IEI Seminars on New Thinking
Governance and Innovation in Polish Shale Gas: Institution Stretching and Conforming to Challenger Technologies
The aurora of renewable energy technology (RET) fighting against a fossil fuel regime is prevalent for explaining the lack of a sustainable energy system. This paper will first consider national innovation capacities fostering niche energy technologies. An important distinction will be observed between RET and carbon energy technology (CET) and whether the national innovation capacity influences deployment of both niche RET and CET. The common assumption is only RET deployment is stifled by dominant regime actors, however, the results from the Polish case study will demonstrate CET also becomes stifled by a national energy regime and the lack of an adequate national innovation capacity. Incumbent/challenger literature of the Multi-Level Perspective, provides a grounding to reflect on the role of governance, policy measures and perspectives in fostering a narrative around spaces of protection necessary to foster niche energy technologies, for both RET and CET. A brief case study of the introduction of hydraulic fracturing technology by foreign and domestic oil and gas firms in Poland demonstrates the challenges for CET to conform to an existing carbon energy regime. The results demonstrate the incumbent/challenger relationship is not based on a dichromatic relationship of RET/CET but the established national innovation environment of a country. The results contribute to the starting hypothesis that the established (in this case the lack of) national innovative capacity affects both RET and CET technologies: State institutions that hold limited experience in flexibility or developing policies that push-pull technologies to commercialization, do not build spaces of protection, resulting in broader system rigidity and an inability to deploy newer RET or CET and transform an aging energy regime.
This research seminar was presented by Michael Carnegie LaBelle, Assistant Professor of Business and Sustainability at CEU Business School and at Department of Environmental Sciences.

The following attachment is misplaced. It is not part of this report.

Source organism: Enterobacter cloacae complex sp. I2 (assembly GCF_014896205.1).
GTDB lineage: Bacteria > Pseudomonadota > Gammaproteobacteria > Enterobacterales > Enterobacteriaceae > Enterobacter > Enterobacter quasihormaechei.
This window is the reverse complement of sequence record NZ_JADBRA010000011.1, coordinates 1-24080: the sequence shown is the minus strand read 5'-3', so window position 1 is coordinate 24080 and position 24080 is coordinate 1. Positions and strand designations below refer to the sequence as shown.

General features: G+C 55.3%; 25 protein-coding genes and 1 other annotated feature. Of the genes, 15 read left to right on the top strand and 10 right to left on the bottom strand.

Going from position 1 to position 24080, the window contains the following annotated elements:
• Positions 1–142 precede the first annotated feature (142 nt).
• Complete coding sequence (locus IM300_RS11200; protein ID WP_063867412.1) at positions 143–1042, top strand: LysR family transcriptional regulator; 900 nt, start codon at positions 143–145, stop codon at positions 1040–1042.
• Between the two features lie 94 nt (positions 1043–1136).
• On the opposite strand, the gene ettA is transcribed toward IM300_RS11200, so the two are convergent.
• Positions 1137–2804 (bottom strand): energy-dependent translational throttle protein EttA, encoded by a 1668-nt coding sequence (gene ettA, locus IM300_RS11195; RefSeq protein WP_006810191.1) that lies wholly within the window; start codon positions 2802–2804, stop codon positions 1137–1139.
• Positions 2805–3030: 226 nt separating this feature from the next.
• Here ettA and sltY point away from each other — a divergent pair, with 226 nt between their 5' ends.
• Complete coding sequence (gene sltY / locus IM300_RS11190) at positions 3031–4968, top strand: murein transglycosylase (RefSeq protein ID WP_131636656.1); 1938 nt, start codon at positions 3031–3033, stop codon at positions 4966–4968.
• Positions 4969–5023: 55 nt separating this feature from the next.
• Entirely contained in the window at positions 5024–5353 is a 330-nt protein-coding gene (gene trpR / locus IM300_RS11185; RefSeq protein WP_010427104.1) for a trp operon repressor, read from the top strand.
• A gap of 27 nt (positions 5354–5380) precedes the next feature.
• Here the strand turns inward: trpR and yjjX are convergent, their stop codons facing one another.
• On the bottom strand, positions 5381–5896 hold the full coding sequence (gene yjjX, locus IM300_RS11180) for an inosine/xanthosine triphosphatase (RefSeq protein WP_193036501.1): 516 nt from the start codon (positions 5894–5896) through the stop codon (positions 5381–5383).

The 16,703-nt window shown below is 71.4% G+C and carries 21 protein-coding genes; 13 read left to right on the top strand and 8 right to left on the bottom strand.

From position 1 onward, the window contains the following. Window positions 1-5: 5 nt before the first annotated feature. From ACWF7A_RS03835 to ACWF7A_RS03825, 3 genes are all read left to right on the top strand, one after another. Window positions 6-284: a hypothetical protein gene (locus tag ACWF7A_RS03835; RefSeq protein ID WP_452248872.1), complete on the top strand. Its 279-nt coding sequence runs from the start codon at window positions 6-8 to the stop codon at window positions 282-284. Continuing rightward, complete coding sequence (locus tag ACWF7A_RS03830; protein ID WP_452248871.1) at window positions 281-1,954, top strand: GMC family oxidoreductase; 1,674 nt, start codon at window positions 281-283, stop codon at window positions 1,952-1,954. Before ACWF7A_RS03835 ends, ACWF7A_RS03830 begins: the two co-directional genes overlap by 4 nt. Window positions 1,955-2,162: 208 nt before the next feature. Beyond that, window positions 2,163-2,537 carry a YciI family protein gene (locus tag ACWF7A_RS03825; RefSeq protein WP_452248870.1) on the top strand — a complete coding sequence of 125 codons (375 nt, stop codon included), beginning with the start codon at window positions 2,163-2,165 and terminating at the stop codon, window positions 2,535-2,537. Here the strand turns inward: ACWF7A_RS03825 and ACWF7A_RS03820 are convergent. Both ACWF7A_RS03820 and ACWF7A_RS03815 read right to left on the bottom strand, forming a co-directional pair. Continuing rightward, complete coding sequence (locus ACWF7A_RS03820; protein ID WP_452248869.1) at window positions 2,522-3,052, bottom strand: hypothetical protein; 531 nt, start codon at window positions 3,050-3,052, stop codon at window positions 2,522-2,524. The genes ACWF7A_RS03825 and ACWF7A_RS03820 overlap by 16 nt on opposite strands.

The Product Platform Decision: A Case Study of Automobile Sector
Automobile sectors, almost every single player practices with sharing platform. It may be different brands owned by the same player such as AUDI, Skoda, SEAT, VW, it may be different brands owned by different firms such as Volvo and FORD, Ford and Mazda. The platforms are shared by products at different segments such as luxury and non-luxury, a practice commonly criticized by damaging the luxury one, but also by products at similar price range. Using the terminology of product differentiation, with platform firms have achieved vertical differentiation as well as horizontal differentiation, with horizontal differentiation more widely practiced. Given the fact essentially every big player in US, Europe and Japan has adopted platform approach, it is worthwhile to study the cost benefits of this practice and its potential risks. In this paper, we seek to address the main drivers behind different platform decision.
This research seminar was presented by Paul Lacourbe, Associate Professor of Operations Management at CEU Business School.
Doing Business in Not-So-Open Societies
For 25 years, CEU Business School has been the forum for scholars and practitioners of managerial professionalism and entrepreneurship in post-socialist economies of Eastern Europe and Central Asia (EECA). As an integral part of Central European University, the School has also been deeply committed to promoting values and ideals of the Open Society. These two roles of the School – helping managers and entrepreneurs succeed in the “world as it is” and championing a progressive change in the region's market environment – will come to a stark contrast in an intellectually provocative “Doing Business in Not-So-Open Societies” workshop, to be held on November 7, 2014 as part of Business School’s 25th Anniversary celebration.